And, of course, the concert: We heard all the new songs from Loud and four songs from Play. I don’t know if they were actually recording at the concert — they didn’t seem to have mics in the audience like they did at The Sound of Light a few years ago — but it’s fun that the audience was part of the songs. Has anyone else noticed that the more they include us, the more complicated the parts get? For a minute, I felt like I was back in high school choir.

THE BAD: Most of these were pretty minor in the grand scheme of things, but there are always downsides to anything.

The liberal non-Hanson karaoke list: I stand by my drunken Twitter remark about curating a more discerning list to choose from if karaoke happens again next year. I’d love to see more classic rock and roll, more artists Hanson have toured with, and less pop bullshit.

Fanson fuckery: Somehow at the dance party, we ended up in a super-tight crowd of people on the far right side and it was almost impossible to get out to go to the bar or the bathroom. When someone tells you that their friend is standing there but went to get drinks, step back. Yes, Taylor Hanson is on the stage in front of us. No, you won’t be joining him.

Living on Hanson time, part one: I didn’t expect the State of the Band talk to start right after doors by any means, but I think we waited over an hour and a half for things to get started. In an hour and a half, we could have sat down somewhere and had a real lunch instead of just Sunchips and Dr Pepper. Admittedly, this has gotten better in recent years, but updates and an ETA would have been much appreciated.

Living on Hanson time, part two: The guys let us hear four songs they’re working on for Play. But they aren’t actually releasing those songs to us until October (I assume to compensate for Hanson time and other fuckery). As of right now, the concert is still looping on, but I don’t expect that to stay up for much longer. OCTOBER. What’ll we do until then!?

No Hanson set at the Hop Jam: I already wrote a post about it back when the lineup came out, but it deserves repeating: I was still disappointed they didn’t play.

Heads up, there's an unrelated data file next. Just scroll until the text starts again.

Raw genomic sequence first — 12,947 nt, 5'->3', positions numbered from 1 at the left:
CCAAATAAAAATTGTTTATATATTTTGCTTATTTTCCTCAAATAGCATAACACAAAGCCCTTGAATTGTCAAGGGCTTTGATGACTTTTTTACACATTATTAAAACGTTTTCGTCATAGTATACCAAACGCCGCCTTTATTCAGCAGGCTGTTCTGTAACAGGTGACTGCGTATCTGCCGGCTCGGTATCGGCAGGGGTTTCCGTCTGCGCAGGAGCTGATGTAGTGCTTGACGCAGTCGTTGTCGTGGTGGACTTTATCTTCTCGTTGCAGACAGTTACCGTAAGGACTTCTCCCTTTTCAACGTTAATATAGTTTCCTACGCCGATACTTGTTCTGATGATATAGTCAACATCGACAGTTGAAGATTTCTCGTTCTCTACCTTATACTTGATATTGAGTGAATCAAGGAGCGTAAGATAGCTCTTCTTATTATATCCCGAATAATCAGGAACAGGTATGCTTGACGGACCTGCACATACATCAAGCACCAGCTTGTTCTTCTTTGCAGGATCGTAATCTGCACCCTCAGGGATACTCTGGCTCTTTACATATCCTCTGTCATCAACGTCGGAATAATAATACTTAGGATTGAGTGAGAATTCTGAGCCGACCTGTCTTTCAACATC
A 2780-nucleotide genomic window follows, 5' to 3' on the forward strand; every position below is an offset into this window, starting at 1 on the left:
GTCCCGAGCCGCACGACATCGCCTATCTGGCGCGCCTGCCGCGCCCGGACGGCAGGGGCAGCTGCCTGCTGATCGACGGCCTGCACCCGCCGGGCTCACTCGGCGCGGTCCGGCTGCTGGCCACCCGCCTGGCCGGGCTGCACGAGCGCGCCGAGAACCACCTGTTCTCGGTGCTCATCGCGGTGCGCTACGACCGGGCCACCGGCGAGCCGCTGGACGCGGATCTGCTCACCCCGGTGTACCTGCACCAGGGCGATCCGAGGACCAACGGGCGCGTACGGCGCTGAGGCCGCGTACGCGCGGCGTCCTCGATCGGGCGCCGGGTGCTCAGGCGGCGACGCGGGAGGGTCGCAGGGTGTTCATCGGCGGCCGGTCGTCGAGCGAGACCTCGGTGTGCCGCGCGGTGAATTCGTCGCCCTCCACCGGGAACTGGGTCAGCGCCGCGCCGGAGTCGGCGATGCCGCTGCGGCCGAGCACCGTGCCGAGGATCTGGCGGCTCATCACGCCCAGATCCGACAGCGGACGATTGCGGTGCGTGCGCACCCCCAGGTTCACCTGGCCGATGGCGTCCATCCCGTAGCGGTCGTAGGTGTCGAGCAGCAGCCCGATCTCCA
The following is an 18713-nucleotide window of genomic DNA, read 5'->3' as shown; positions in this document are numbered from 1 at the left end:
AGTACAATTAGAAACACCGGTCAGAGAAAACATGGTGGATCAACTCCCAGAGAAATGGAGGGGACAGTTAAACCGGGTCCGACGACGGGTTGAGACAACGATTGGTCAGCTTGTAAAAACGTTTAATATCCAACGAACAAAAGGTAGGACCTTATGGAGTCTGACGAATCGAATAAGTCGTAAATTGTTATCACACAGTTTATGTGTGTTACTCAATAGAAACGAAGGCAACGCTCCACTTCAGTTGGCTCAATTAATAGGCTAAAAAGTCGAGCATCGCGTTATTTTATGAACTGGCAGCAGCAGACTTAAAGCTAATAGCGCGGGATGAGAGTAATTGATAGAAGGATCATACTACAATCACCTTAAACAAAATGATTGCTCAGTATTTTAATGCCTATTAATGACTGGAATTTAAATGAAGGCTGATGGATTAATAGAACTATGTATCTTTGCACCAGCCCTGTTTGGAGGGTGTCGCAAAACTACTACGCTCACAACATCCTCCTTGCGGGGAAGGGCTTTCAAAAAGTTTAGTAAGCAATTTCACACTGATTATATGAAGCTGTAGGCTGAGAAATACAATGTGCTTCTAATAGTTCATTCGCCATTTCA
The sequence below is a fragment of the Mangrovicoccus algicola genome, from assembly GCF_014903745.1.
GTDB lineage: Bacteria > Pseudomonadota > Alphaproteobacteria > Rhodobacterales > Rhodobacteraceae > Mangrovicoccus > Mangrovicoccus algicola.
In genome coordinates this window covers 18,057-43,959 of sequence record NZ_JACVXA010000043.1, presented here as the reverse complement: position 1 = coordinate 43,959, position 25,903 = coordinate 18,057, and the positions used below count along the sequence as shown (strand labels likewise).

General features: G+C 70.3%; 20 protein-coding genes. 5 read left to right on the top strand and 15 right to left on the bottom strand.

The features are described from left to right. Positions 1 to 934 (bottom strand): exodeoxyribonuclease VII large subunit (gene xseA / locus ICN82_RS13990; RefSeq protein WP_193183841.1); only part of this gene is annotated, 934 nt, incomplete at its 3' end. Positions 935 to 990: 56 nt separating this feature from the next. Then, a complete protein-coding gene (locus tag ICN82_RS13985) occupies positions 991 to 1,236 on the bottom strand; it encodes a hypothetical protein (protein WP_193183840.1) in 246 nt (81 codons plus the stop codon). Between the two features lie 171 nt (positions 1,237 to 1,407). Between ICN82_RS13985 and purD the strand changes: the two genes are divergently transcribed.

THE WTF: A few things left me going, “Wait, what?”

The BTTI cutout: For some reason, Isaac thought this life-size cutout of themselves promoting Back to the Island was the coolest thing they’ve ever done. As we picked up our wristbands and membership CDs, we were encouraged to take pictures with it. Why? I don’t know. If we can afford to go to BTTI, we already signed up, and all the envy in the world isn’t going to make the cash magically appear in other people’s bank accounts.

Isaac’s lecture: He went over some things that have been on his mind: courage, and positivity, and kindness. About how you matter, but also about making things not about you. About having the courage to step up and do kind things for others. He mentioned that his faith was part of those beliefs, though he didn’t harp on it, and he might be the first person I’ve heard mention Christianity and also brain chemicals in the same discussion (generally, such subjects seem mutually exclusive). In the Strong Enough to Break documentary, they declared him the band’s pessimist. After that lecture, I have no idea what they were talking about.

“Bridges of Stone”: “Bridges of Stone” was never officially released. Not in Japan, not anywhere. (Japan’s version of This Time Around included “Smile” and “Lonely Again.”) We did hear “Bridges of Stone” at Isaac’s lecture last year, but that was only once, and I can’t believe anyone learned it well enough in one listen to sing it at karaoke even with lyrics in front of them. Knowing songs they shouldn’t was the kind of thing people were banned from the fanclub for in the past. I’m surprised Isaac didn’t catch it, and I’m even more surprised anyone touched it.

Nineteen Years of Crazy


Last night was the last stream of the making of Hanson’s EP Loud; whether by coincidence or design, it just happened to fall on Hanson Day, the nineteenth anniversary of Middle of Nowhere‘s release. I watched the stream with Twitter open because half the fun of the streams is the conversation, some silly, some serious, often fueled by some degree of caffeination or inebriation depending on what time it is where we are and tempered by how distracted we are by what we’re watching. This was the last stream, so presumably the video was taken from near the end of the recording process, once they’ve got the song mostly done and working out the last of the instruments.
Amongst some of my friends, there seems to be a consensus that their studio songs end up overproduced. It’s like a pretty person who prefers to wear heavy makeup; it’s fine if that’s what you actually want, but there’s really no good reason otherwise. (Hanson might be the kings of too much of a good thing.) Tonight, we saw the guys recording kazoos (color-coded by their favorite colors, of course). What on earth made them think a plastic whistle that sounds like a horde of angry bees is a sound they would like to include on an EP, I don’t know. Sometimes, I can follow the mental jump from A to B to Z; tonight, I facepalmed and got up for another cup of coffee. But I didn’t turn off the stream. Eventually, they finished with the kazoos and moved on to less irksome sounds.